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Acceptability and effectiveness of rapid ART initiation: patients’ and healthcare workers’ perspectives.

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The Joint United Nations Programme on HIV/AIDS is leading the global effort to end AIDS as a public health threat by 2030. In achieving these goals, emphasis has been on the 95–95–95 targets that by 2030, 95% of people living with HIV know their HIV status. However, the focus is on achieving the second 95 and third 95; having 95% of people diagnosed with HIV initiating on treatment within the expected timeframe and 95% of those on treatment obtaining a suppressed viral load. Commendable efforts have been made in increasing HIV testing numbers however, same day initiation on treatment and achieving viral load suppression remains a challenge. According to the WHO recommendations; same day (ART) initiation should be offered to all people living with HIV following a confirmed diagnosis. This study determined the factors influencing the acceptability and implementation of Universal Test and Treat by both patients and healthcare workers. Universal Test and Treat is a prevention strategy encourages that if a person tests HIV positive, irrespective of the persons CD4 count and clinical staging at the time of testing they will have to begin treatment immediately. Furthermore, patient’s clinical outcomes following test and treat in eThekwini municipality in KwaZulu-Natal were determined. This study was cross-sectional and used prospective - mixed methodology to collect data from 403 patients who either accepted or deferred same day ART initiation from June 2020 to May 2021. A structured questionnaire was used to collect demographic information, sexual behaviour, acceptance of same day ART initiation and knowledge of Universal Test and Treat on the day of HIV diagnosis. Key informant in-depth interviews were conducted with healthcare workers and patients were followed up at 6 months after HIV diagnosis to determine clinical outcomes for both groups, rapid and deferred ART initiators using medical charts and electronic databases. Two different analysis univariate and multivariate logistic regression were performed to examine associations between same day ART initiation and several explanatory factors. Logistic regression was performed to examine associations between same day ART initiation and several explanatory factors, retention in care, clinical outcomes and facility related factors. Thematic analysis was used to assess experiences, knowledge and observations of healthcare workers in implementing the Universal Test and Treat policy. Among the 403 participants same-day initiation was 69.2% (n=279). In an adjusted analysis (age, gender, level of education were adjusted at 0.5 significance level in univariate level) number of sexual partners (aOR: 0.35; 95% CI: 0.15-0.81), HIV status of the partner (aOR: 5.03; 95% CI: 2.74-9.26), knowledge of universal test and treat (aOR: 1.97; 95% CI: 1.34-2.90), support from non-governmental organizations (chi-square = 10.18; p-value= 0.015 and provision of clinic staff (chi-square = 7.51; p value = 0.006) were identified as major factors influencing uptake of same-day ART initiation. In the bivariate analysis; gender (OR: 1.672; 95% CI: 1.002–2.791), number of sexual partners (OR: 2.092; 95% CI: 1.07–4.061), age (OR: 0.941; 95% CI: 0.734–2.791), ART start date (OR: 0.078; 95% CI: 0.042–0.141) and partner HIV status (OR: 0.621; 95% CI: 0.387–0.995) were significantly associated with viral load detection and retention in care. (All variables that were significant at e.g. 0.5 level in univariate). Our results suggest a steady increase in uptake of same day ART initiation with poor retention in care. The results also emphasise a vital need to not only streamline processes to increase immediate ART uptake further but also ensure retention in care in order to meet the 95-95-95 targets. The findings of the study contribute to knowledge useful for strengthening rapid ART initiation implementation by considering individual patient factors, healthcare workers’ perspectives and facility level factors. The qualitative findings revealed variations in UTT knowledge, experiences and observations among diverse healthcare workers from the four clinics in different geographical settings. While training on UTT and SDI of ART initiation was conducted at the inception of the implementation phase, the understanding and interpretation varied especially between clinicians and non-clinical healthcare providers. Denial, feeling healthy, fear of disclosure, limited knowledge about ART, fear of ART side effects, fear of stigma and discrimination were some of the factors HCW observed as hindering uptake of SDI. These findings relate to some of the reasons given by patients with fear of disclosure frequently mentioned by those who deferred SDI of ART.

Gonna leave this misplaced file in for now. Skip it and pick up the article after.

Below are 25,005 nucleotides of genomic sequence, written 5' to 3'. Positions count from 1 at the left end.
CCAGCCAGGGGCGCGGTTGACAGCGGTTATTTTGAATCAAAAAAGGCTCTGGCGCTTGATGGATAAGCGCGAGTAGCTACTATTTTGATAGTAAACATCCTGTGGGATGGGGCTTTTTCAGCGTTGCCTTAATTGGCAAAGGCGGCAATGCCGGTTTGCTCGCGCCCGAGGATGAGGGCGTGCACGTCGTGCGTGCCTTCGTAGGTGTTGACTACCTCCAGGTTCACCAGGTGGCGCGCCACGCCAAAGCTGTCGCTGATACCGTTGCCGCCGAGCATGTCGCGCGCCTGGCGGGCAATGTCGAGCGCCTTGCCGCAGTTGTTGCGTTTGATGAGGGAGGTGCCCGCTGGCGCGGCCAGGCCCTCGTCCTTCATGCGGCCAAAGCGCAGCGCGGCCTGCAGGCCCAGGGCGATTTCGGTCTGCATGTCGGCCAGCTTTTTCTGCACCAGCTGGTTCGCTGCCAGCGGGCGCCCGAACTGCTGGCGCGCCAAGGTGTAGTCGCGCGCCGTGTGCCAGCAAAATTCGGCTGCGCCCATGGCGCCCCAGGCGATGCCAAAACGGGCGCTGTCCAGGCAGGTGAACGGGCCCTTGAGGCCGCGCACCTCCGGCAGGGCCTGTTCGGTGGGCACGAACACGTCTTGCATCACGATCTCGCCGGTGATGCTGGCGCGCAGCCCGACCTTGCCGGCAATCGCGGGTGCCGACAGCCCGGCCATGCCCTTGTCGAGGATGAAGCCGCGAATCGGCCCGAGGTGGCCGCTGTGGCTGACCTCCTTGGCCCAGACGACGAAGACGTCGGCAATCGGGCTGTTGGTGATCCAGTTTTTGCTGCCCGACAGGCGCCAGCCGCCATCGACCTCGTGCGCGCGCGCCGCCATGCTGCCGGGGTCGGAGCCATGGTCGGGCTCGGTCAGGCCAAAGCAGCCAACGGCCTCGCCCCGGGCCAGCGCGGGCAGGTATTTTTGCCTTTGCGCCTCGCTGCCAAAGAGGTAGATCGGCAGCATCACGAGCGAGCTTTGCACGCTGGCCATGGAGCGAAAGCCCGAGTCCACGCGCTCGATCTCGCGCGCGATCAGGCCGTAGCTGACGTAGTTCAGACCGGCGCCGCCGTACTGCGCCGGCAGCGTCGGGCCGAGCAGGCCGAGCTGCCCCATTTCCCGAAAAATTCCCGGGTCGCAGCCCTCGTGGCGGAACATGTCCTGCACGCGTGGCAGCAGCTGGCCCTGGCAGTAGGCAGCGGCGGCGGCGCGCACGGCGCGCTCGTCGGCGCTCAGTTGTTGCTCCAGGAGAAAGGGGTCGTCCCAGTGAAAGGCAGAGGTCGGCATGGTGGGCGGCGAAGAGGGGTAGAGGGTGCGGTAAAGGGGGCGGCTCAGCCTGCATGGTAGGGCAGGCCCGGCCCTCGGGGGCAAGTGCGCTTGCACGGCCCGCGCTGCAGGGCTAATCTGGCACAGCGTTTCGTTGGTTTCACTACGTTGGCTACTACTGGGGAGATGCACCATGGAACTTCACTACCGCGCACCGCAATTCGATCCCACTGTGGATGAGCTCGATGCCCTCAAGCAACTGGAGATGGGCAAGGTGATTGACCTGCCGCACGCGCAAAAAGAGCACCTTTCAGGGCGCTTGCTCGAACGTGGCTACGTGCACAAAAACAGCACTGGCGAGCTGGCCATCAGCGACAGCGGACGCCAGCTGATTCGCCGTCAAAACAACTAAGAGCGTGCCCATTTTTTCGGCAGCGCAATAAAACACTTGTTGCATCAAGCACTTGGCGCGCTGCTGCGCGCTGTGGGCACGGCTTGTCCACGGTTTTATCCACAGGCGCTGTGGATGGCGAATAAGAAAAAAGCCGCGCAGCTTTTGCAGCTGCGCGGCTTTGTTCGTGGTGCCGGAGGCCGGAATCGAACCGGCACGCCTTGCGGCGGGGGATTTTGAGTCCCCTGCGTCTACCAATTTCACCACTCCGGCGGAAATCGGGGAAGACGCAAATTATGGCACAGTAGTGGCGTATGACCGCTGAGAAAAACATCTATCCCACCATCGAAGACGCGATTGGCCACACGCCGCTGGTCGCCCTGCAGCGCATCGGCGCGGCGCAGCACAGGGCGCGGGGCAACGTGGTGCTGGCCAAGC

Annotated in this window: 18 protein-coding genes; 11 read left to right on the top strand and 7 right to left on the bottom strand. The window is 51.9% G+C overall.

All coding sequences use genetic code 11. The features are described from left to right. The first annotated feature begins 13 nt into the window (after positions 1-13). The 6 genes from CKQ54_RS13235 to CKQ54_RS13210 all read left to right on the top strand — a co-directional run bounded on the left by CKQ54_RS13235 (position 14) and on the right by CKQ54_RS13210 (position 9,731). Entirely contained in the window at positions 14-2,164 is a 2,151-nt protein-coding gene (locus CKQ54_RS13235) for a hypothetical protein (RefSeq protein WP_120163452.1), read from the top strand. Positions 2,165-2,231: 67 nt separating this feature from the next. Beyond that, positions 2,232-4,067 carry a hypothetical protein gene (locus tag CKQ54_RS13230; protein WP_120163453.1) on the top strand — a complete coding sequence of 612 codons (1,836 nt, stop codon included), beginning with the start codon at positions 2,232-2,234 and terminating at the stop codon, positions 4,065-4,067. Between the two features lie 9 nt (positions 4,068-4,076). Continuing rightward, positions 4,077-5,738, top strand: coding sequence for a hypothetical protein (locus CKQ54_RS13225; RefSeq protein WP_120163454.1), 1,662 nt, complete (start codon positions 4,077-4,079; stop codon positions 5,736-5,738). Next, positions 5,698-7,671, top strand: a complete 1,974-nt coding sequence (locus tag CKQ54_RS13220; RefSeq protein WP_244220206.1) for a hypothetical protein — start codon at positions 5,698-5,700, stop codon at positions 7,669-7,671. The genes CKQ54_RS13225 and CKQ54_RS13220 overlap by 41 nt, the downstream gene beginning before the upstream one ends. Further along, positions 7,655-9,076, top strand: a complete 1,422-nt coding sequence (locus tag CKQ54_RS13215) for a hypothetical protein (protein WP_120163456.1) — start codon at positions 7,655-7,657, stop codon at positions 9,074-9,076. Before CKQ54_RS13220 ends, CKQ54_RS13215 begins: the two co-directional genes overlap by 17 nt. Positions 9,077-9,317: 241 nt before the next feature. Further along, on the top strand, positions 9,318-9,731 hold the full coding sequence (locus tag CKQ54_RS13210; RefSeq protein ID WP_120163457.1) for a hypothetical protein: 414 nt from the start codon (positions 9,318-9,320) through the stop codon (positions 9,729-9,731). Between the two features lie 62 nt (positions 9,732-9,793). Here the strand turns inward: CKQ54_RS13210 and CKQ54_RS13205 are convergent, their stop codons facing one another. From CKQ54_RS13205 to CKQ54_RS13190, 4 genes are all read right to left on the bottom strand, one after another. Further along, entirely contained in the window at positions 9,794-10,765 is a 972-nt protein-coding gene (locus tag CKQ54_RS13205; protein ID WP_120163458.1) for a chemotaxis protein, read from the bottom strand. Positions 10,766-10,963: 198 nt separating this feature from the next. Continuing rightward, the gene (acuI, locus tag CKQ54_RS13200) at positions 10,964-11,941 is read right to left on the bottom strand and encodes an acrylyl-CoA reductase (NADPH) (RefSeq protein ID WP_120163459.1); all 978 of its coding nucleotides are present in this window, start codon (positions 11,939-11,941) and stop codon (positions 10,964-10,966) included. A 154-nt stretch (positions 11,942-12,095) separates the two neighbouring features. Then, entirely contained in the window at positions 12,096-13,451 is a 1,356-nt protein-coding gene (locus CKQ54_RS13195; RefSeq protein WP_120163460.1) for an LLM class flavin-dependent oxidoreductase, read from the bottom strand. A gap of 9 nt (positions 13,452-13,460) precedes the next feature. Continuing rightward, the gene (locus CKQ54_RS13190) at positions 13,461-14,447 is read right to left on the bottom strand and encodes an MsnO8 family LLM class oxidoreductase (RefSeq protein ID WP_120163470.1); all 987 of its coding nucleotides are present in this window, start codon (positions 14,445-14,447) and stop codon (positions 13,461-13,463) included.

Doctoral Degree. University of KwaZulu-Natal,Durban.


People living with HIV, Antiretroviral, Antiretroviral Therapy